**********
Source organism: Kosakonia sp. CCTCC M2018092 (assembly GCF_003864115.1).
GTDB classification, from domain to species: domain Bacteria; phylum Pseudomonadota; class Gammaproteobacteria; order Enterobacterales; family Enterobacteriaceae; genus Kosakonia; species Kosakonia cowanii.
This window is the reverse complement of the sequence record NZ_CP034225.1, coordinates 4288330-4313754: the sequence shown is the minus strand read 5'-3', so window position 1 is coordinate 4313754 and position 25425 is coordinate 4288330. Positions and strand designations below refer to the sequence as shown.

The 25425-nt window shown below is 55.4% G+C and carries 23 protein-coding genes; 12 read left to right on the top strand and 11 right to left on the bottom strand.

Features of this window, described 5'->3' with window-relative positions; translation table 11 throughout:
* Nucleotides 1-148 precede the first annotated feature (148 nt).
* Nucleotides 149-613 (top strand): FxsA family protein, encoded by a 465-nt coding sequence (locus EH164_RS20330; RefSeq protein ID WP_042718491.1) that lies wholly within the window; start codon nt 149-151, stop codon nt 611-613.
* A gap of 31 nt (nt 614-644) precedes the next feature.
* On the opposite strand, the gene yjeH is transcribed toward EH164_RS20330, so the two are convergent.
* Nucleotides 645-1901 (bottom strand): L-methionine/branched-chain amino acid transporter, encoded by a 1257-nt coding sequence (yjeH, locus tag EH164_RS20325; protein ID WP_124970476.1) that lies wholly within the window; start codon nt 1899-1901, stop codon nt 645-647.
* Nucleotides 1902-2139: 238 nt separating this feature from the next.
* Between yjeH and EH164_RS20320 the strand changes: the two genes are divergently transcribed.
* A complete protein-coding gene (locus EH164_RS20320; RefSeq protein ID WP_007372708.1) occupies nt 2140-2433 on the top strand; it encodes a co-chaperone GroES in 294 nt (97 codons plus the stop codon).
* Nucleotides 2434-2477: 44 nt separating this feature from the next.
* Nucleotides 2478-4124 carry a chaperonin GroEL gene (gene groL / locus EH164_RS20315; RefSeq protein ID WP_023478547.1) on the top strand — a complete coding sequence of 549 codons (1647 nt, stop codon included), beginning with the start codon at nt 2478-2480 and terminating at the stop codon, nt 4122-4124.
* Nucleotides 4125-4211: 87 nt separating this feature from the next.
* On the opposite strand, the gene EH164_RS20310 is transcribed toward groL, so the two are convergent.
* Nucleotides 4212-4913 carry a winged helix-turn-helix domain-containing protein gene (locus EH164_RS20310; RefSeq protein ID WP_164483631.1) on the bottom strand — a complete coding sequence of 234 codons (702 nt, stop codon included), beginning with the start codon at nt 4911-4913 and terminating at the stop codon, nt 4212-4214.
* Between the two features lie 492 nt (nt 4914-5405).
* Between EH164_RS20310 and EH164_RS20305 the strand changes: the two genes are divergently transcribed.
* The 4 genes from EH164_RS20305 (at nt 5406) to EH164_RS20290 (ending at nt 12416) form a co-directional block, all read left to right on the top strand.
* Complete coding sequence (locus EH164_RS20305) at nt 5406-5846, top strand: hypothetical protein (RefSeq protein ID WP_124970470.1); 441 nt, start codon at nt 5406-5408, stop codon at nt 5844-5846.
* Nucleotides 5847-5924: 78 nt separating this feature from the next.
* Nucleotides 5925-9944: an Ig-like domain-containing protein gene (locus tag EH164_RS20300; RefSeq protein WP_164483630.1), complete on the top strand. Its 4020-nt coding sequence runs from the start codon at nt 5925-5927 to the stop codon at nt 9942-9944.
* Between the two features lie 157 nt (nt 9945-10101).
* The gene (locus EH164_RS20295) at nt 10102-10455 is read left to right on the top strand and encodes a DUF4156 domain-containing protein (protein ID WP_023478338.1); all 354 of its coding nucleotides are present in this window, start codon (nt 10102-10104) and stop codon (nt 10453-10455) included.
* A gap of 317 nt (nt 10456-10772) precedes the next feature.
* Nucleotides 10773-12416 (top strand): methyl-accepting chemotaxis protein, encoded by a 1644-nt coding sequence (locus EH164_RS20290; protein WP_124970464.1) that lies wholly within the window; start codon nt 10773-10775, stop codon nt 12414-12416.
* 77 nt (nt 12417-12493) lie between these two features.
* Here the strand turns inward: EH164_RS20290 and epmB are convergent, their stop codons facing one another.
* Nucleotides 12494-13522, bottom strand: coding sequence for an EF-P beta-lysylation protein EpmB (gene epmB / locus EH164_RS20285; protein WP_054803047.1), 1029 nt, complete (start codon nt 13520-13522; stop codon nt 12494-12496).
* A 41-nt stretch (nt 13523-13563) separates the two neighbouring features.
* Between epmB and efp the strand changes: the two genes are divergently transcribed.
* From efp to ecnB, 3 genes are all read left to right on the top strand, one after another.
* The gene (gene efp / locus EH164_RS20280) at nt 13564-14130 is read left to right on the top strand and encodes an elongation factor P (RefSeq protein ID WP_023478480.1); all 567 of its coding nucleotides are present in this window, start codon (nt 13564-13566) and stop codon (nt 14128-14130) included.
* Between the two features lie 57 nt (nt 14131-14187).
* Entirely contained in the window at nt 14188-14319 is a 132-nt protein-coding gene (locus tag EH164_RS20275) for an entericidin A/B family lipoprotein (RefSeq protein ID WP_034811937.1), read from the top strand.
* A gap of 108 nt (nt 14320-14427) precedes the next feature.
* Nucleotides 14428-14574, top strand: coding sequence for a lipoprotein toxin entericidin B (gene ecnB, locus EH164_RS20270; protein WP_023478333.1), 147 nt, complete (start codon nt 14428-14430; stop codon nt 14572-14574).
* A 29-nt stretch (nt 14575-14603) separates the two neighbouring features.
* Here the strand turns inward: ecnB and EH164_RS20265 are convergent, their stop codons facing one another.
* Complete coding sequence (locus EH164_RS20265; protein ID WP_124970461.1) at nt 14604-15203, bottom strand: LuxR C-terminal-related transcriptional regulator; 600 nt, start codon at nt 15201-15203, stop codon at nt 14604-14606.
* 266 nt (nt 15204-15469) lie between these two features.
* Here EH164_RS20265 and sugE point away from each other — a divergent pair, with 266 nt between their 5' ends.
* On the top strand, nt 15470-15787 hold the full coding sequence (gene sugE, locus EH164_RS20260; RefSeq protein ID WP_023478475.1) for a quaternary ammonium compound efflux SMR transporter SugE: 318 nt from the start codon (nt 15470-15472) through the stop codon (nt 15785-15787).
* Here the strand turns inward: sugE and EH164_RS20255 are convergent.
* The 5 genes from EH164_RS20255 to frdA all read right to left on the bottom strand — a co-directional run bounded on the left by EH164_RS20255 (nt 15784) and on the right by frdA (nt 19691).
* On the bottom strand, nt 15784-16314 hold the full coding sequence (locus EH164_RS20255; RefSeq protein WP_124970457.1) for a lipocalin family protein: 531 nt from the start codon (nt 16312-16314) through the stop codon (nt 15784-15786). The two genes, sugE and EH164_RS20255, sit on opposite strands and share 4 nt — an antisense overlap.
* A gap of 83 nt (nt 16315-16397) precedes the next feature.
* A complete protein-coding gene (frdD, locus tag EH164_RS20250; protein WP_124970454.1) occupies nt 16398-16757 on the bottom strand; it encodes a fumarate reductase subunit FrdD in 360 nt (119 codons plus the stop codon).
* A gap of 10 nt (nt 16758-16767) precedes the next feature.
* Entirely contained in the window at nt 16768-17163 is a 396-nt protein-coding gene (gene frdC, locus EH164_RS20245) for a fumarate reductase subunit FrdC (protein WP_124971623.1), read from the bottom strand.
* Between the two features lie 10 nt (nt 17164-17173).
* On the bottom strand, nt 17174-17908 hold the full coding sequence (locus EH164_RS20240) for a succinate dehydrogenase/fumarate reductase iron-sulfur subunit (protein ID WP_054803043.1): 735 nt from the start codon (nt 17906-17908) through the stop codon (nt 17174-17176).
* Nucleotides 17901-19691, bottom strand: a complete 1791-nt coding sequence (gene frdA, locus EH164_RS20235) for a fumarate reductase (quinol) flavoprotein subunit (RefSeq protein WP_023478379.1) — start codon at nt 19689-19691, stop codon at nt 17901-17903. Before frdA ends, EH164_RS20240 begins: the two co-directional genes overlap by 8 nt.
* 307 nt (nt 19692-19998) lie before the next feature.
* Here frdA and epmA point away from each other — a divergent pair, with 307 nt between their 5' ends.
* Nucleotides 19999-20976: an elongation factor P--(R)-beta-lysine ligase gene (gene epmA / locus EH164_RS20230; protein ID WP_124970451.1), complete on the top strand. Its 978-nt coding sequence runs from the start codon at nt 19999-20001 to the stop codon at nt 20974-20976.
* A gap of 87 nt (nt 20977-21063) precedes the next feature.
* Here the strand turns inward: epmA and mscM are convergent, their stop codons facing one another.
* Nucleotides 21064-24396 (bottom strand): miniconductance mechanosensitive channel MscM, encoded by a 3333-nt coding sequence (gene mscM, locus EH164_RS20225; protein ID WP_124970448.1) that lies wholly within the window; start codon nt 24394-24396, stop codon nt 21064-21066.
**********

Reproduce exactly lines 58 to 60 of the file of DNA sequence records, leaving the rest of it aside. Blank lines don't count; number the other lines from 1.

* Nucleotides 19999-20976: an elongation factor P--(R)-beta-lysine ligase gene (gene epmA / locus EH164_RS20230; protein ID WP_124970451.1), complete on the top strand. Its 978-nt coding sequence runs from the start codon at nt 19999-20001 to the stop codon at nt 20974-20976.
* A gap of 87 nt (nt 20977-21063) precedes the next feature.
* Here the strand turns inward: epmA and mscM are convergent, their stop codons facing one another.